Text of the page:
In August 2016, The Ocean Cleanup removed one of its battered prototypes from the North Sea after just two months of testing, but the group continued its efforts.

“You research, you test, you sometimes fail, and then you learn and you repeat until you make it work,” said Slat in May 2017 during an event to announce a complete re-design of the system.

Hype and hope: Founder and CEO of The Ocean Cleanup Boyan Slat speaks during The Next Phase Event in May, 2017. Many in the scientific community take issue with claims that frame The Ocean Cleanup as a solution to plastic pollution and redirect money and time away from proven endeavors. Image courtesy of The Ocean Cleanup.

The new design Slat announced that night was now free-floating, with no collection platform or sea-floor anchor. The idea behind this design was for the device to move with the currents, but at a slower rate than the plastic, allowing debris to bump into the device’s C-shaped arms and accumulate until a vessel arrived to take the plastic back to shore. Due to the smaller nature of this device, a fleet of devices would be deployed in the Great Pacific Garbage Patch. Slat claimed they could manufacture the systems quickly and individually, slowly scaling up to the full fleet of devices he hoped would populate the ocean.

By August 2017, The Ocean Cleanup had locked in its design and began procuring materials, and in May 2018, construction on System 001—dubbed “Wilson”—had begun. It wasn’t until July 2018, two months before the scheduled launch date, that The Ocean Cleanup disclosed the design of the device being built in San Francisco had again changed. This version would speed up to corral the plastic instead of slowing down to let the ocean “clean itself.”

Conceptual explanation of The Ocean Cleanup’s approach to collecting, retaining, and removing plastic trash from an ocean gyre. The system has met technological challenges, prompting the group to redesign it through multiple iterations. Video by The Ocean Cleanup.

In September 2018, five years after its founding, The Ocean Cleanup launched the world’s first ocean cleanup system into the open water. Wilson reached the Great Pacific Garbage Patch on October 3. Seven weeks later, The Ocean Cleanup released a blog that stated they were having trouble retaining plastic in the device’s arms, and in December an 18-meter (59-foot) end section of the device broke off into the water. Wilson was towed back to shore.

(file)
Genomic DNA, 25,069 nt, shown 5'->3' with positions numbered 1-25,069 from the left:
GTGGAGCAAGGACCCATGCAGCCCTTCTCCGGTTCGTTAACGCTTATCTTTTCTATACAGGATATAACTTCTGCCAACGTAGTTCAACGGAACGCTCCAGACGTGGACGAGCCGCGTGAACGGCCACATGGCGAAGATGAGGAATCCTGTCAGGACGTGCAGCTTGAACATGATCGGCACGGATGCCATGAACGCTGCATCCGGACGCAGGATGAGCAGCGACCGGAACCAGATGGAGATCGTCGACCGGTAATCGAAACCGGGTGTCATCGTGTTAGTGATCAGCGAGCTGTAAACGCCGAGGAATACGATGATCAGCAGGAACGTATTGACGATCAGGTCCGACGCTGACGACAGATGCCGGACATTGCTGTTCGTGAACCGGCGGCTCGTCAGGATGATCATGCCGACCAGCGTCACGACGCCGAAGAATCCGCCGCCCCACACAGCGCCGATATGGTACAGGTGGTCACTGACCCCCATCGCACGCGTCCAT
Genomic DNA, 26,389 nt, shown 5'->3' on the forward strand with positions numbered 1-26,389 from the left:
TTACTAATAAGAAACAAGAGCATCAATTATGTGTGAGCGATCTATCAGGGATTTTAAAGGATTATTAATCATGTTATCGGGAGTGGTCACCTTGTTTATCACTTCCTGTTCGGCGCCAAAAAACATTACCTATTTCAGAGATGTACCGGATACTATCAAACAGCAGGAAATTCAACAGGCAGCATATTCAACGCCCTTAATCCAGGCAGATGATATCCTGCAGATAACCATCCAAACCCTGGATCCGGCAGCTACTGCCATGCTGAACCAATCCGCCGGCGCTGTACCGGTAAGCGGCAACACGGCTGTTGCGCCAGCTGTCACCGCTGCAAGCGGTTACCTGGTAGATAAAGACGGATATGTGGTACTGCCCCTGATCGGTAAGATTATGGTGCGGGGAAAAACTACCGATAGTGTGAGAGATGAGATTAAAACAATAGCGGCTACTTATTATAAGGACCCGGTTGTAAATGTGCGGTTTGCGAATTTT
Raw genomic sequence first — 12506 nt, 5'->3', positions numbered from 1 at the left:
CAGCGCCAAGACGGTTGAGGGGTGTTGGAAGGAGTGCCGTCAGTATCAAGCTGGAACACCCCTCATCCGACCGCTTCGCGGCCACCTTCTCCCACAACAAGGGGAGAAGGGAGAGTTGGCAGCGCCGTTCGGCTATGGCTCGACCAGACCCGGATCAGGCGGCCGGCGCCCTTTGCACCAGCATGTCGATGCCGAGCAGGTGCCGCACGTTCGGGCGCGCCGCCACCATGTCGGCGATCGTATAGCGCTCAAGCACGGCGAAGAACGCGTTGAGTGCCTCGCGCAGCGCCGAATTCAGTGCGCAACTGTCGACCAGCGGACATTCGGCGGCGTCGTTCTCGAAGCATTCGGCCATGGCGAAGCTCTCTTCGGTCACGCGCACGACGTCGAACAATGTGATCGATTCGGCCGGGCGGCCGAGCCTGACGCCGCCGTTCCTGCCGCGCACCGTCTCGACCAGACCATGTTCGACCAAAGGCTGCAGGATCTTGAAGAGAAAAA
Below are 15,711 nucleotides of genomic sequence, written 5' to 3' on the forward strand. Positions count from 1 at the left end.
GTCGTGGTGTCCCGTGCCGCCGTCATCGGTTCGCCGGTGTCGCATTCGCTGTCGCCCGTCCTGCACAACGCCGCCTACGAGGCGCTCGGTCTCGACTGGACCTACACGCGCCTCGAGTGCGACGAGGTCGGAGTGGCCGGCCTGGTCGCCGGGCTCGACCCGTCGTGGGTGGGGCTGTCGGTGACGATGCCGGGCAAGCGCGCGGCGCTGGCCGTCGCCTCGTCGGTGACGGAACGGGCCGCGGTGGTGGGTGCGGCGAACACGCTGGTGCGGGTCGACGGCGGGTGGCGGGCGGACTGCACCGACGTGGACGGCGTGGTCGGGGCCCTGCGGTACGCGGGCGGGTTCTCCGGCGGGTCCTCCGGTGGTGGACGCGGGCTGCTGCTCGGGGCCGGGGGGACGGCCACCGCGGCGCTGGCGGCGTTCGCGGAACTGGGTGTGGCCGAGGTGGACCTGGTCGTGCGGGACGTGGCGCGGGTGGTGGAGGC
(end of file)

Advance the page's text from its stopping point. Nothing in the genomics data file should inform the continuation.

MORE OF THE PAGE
“Although we would have liked to end the year on a more positive note, we believe these teething troubles are solvable, and the cleanup of the Great Pacific Garbage Patch will be operational in 2019,” Slat wrote in The Ocean Cleanup’s December 31st blog.

Richards and other scientists were not as surprised. “There is a saying in oceanographic fieldwork: if you get your gear back, it was a successful program. If it recorded data – that’s icing on the cake,” he wrote in a January blog post.

A new design

After towing Wilson back to shore, The Ocean Cleanup moved quickly to solve issues with its design. In June 2019, it launched a new test into the Great Pacific Garbage Patch, called System 001/B, to experiment with different collection options.  After two months of testing, The Ocean Cleanup concluded that using a parachute as an anchor to slow down the device allowed the system to successfully retain plastic until a vessel arrived to carry the debris back to land. However, some plastic was being caught between the device and the screen that hangs in the water to collect the debris.

On October 2nd during a press conference, Slat announced that The Ocean Cleanup had developed a solution to this issue and their device was, for the first time, successfully catching and retaining plastic. According to Slat, their next steps would be to commence the scale-up process, in which they increase the size of their device to the intended 600 meters (1,969 feet), and focus on improving long-term durability of the device as well as its ability to retain plastic for longer periods of time. The scale-up process also involves eventually upgrading to a fleet of around 60 devices.

The successful System 001/B design includes an underwater parachute to ensure the device drifts at a slower speed than plastic debris, and a screen suspended between the floaters that captures plastic pushed into it by the wind. The issue of plastic being caught in the “Twilight Zone” was resolved by increasing the height of the cork line. Image courtesy of The Ocean Cleanup.

“…our vision is attainable and … the beginning of our mission to rid the ocean of plastic garbage, which has accumulated for decades, is within our sights,” said Slat.

Controversy over claims